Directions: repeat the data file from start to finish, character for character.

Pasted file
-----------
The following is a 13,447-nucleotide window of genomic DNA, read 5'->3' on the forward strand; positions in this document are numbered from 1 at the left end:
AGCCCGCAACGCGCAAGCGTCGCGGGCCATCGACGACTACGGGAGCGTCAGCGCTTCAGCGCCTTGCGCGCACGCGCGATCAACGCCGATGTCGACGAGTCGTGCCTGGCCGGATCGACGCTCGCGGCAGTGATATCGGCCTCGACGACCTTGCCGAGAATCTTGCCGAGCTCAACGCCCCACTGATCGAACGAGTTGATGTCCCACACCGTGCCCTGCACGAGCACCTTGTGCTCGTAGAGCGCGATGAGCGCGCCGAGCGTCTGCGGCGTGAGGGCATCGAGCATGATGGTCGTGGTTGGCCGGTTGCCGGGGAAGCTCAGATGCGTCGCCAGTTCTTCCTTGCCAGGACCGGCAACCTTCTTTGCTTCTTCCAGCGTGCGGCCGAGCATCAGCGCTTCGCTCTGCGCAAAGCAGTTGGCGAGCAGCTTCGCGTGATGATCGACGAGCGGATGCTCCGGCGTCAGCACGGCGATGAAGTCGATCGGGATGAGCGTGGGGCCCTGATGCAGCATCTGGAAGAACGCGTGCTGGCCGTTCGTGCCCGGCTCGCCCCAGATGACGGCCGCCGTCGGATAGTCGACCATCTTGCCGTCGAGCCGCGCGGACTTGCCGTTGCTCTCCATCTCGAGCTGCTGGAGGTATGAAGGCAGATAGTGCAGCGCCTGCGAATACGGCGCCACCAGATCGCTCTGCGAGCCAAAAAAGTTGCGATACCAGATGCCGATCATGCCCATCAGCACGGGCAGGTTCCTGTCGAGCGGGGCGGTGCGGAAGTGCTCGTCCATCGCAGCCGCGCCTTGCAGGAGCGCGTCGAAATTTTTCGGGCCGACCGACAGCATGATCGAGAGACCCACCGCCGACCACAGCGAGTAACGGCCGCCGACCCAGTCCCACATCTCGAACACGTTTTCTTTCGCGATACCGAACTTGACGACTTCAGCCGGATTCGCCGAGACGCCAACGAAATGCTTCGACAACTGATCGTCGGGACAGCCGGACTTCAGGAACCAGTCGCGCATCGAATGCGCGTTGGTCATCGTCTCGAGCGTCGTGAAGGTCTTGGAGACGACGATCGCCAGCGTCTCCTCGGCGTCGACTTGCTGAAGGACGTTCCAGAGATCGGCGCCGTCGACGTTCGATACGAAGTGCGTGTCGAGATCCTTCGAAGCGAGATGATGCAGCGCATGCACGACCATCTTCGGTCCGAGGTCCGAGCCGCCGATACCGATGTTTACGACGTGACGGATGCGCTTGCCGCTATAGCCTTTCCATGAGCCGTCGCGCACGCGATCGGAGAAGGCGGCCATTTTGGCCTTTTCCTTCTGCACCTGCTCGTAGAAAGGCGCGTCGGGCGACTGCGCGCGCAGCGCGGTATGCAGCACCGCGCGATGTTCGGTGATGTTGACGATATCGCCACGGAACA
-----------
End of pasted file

The following is a 13,447-nucleotide window of genomic DNA, read 5'->3' on the forward strand; positions in this document are numbered from 1 at the left end:
AGCCCGCAACGCGCAAGCGTCGCGGGCCATCGACGACTACGGGAGCGTCAGCGCTTCAGCGCCTTGCGCGCACGCGCGATCAACGCCGATGTCGACGAGTCGTGCCTGGCCGGATCGACGCTCGCGGCAGTGATATCGGCCTCGACGACCTTGCCGAGAATCTTGCCGAGCTCAACGCCCCACTGATCGAACGAGTTGATGTCCCACACCGTGCCCTGCACGAGCACCTTGTGCTCGTAGAGCGCGATGAGCGCGCCGAGCGTCTGCGGCGTGAGGGCATCGAGCATGATGGTCGTGGTTGGCCGGTTGCCGGGGAAGCTCAGATGCGTCGCCAGTTCTTCCTTGCCAGGACCGGCAACCTTCTTTGCTTCTTCCAGCGTGCGGCCGAGCATCAGCGCTTCGCTCTGCGCAAAGCAGTTGGCGAGCAGCTTCGCGTGATGATCGACGAGCGGATGCTCCGGCGTCAGCACGGCGATGAAGTCGATCGGGATGAGCGTGGGGCCCTGATGCAGCATCTGGAAGAACGCGTGCTGGCCGTTCGTGCCCGGCTCGCCCCAGATGACGGCCGCCGTCGGATAGTCGACCATCTTGCCGTCGAGCCGCGCGGACTTGCCGTTGCTCTCCATCTCGAGCTGCTGGAGGTATGAAGGCAGATAGTGCAGCGCCTGCGAATACGGCGCCACCAGATCGCTCTGCGAGCCAAAAAAGTTGCGATACCAGATGCCGATCATGCCCATCAGCACGGGCAGGTTCCTGTCGAGCGGGGCGGTGCGGAAGTGCTCGTCCATCGCAGCCGCGCCTTGCAGGAGCGCGTCGAAATTTTTCGGGCCGACCGACAGCATGATCGAGAGACCCACCGCCGACCACAGCGAGTAACGGCCGCCGACCCAGTCCCACATCTCGAACACGTTTTCTTTCGCGATACCGAACTTGACGACTTCAGCCGGATTCGCCGAGACGCCAACGAAATGCTTCGACAACTGATCGTCGGGACAGCCGGACTTCAGGAACCAGTCGCGCATCGAATGCGCGTTGGTCATCGTCTCGAGCGTCGTGAAGGTCTTGGAGACGACGATCGCCAGCGTCTCCTCGGCGTCGACTTGCTGAAGGACGTTCCAGAGATCGGCGCCGTCGACGTTCGATACGAAGTGCGTGTCGAGATCCTTCGAAGCGAGATGATGCAGCGCATGCACGACCATCTTCGGTCCGAGGTCCGAGCCGCCGATACCGATGTTTACGACGTGACGGATGCGCTTGCCGCTATAGCCTTTCCATGAGCCGTCGCGCACGCGATCGGAGAAGGCGGCCATTTTGGCCTTTTCCTTCTGCACCTGCTCGTAGAAAGGCGCGTCGGGCGACTGCGCGCGCAGCGCGGTATGCAGCACCGCGCGATGTTCGGTGATGTTGACGATATCGCCACGGAACA